These drug combinations were effective only in CWR22Rv1 cells. We tested combinations of PD325901 with IKK, Hedgehog, or mTOR inhibitors in three other AR positive prostate cancer cell lines, LNCaP, C4-2 and LAPC4. We did not observe enhanced cytotoxicity (data not shown). However, neither LNCaP, C4-2 or LAPC4 cells have elevated MAPK signaling in vitro nor are these cell lines sensitive to PD325901 (data not shown), thus making it difficult to effectively evaluate combinations involving MEK inhibition in additional prostate cancer cell lines.
Importantly, the cooperative growth inhibition observed is specific to inhibitors targeting the compensatory pathways elevated in response to MEK inhibition. Combinations of PD325901 with sixty other small molecule inhibitors targeting a range of signal transduction pathways uncovered only three drug combinations that showed a cooperative effect in CWR22Rv1 cells (data not shown). This contrasts with the success using combinations derived from observing the transcriptome and phosphoproteome changes in response to MEK inhibition.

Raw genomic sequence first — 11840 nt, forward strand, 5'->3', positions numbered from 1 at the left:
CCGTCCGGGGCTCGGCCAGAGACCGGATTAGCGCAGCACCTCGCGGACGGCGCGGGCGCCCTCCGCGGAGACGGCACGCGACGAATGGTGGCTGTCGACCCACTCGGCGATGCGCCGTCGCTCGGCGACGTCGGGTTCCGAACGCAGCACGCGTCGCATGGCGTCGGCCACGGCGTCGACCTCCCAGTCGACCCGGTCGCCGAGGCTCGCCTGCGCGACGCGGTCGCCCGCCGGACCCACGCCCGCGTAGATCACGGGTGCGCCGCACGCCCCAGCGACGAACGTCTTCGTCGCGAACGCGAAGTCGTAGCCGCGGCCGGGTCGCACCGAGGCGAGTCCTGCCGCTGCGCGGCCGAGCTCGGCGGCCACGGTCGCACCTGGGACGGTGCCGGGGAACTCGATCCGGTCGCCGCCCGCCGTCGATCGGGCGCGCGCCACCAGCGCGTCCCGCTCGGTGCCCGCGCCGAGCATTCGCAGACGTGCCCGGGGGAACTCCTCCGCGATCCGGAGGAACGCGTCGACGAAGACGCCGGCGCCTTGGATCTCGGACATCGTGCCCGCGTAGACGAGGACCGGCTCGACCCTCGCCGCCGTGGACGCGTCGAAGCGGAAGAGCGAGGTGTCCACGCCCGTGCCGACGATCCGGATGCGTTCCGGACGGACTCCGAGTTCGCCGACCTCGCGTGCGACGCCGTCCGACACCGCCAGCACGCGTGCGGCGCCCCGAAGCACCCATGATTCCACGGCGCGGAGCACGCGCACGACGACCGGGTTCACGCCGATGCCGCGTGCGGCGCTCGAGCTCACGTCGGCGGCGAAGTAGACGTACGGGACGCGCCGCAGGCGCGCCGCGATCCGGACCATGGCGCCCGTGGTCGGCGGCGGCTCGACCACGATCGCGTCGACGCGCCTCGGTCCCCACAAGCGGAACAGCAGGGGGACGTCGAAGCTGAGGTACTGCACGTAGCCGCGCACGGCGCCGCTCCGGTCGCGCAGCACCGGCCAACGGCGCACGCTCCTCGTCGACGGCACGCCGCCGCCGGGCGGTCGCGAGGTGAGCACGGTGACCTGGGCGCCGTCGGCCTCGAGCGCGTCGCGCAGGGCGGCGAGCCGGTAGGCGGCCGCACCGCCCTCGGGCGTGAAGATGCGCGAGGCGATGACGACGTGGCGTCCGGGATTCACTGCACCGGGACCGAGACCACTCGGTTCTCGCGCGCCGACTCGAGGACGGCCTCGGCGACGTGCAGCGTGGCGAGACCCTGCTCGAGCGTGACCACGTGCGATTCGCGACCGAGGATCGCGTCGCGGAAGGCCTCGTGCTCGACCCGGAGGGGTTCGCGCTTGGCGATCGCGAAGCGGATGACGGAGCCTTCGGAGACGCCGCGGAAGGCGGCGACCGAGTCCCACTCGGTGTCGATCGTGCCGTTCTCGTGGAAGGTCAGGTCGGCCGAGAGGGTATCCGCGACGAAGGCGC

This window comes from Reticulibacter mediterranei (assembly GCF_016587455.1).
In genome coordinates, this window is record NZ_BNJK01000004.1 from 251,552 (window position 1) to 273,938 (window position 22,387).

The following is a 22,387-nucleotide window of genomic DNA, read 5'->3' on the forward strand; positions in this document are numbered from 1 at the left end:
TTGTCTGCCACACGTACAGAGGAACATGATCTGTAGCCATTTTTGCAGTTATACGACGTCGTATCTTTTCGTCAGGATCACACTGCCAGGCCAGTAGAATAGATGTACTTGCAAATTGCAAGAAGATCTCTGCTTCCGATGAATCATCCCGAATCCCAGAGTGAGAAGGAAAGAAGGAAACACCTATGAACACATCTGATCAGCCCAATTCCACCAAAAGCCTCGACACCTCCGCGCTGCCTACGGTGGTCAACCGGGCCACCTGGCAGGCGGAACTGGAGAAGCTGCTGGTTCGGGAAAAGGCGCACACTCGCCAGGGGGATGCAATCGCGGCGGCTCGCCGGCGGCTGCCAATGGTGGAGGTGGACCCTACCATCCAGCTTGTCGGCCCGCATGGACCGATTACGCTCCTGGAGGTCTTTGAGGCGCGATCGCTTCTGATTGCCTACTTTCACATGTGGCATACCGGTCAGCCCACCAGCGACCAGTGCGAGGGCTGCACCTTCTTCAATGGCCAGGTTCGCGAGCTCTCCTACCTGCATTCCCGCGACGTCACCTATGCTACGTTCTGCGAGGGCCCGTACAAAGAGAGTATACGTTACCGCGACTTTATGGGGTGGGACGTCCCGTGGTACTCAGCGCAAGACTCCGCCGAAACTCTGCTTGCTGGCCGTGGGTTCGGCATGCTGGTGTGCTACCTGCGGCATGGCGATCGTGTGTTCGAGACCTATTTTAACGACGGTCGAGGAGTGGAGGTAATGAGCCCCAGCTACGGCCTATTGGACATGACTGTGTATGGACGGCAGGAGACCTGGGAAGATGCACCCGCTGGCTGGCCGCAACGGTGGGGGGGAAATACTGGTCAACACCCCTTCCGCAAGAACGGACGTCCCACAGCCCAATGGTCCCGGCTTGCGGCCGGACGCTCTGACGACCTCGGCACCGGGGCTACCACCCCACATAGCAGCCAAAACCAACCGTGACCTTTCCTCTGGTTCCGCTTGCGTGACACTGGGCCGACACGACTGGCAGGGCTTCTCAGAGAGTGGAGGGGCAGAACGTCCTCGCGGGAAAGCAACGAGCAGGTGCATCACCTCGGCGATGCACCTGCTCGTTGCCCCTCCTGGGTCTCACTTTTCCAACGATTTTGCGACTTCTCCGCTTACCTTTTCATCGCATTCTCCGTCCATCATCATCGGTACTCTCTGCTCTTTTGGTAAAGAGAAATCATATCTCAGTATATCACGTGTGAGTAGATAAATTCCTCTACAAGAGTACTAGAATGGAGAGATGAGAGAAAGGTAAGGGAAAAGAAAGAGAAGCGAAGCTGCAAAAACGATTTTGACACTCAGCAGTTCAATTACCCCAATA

In our work, we have performed a functional protein signal pathway activation mapping and gene expression analysis of prostate tumor xenografts treated with a MEK inhibitor and found that MAP kinase inhibition caused hyperactivation of the upstream components of the canonical MAPK pathway as well as upregulation of other signaling events regulating cell growth and survival. This demonstrates the problem in basing a therapy on a simple catalogue of activated proteins in cancer cells, because an aberrantly activated protein could be part of a feedback or feed-forward control system. Without knowing its network role, inhibiting this protein could result in contributing to disease progression rather than curative therapy.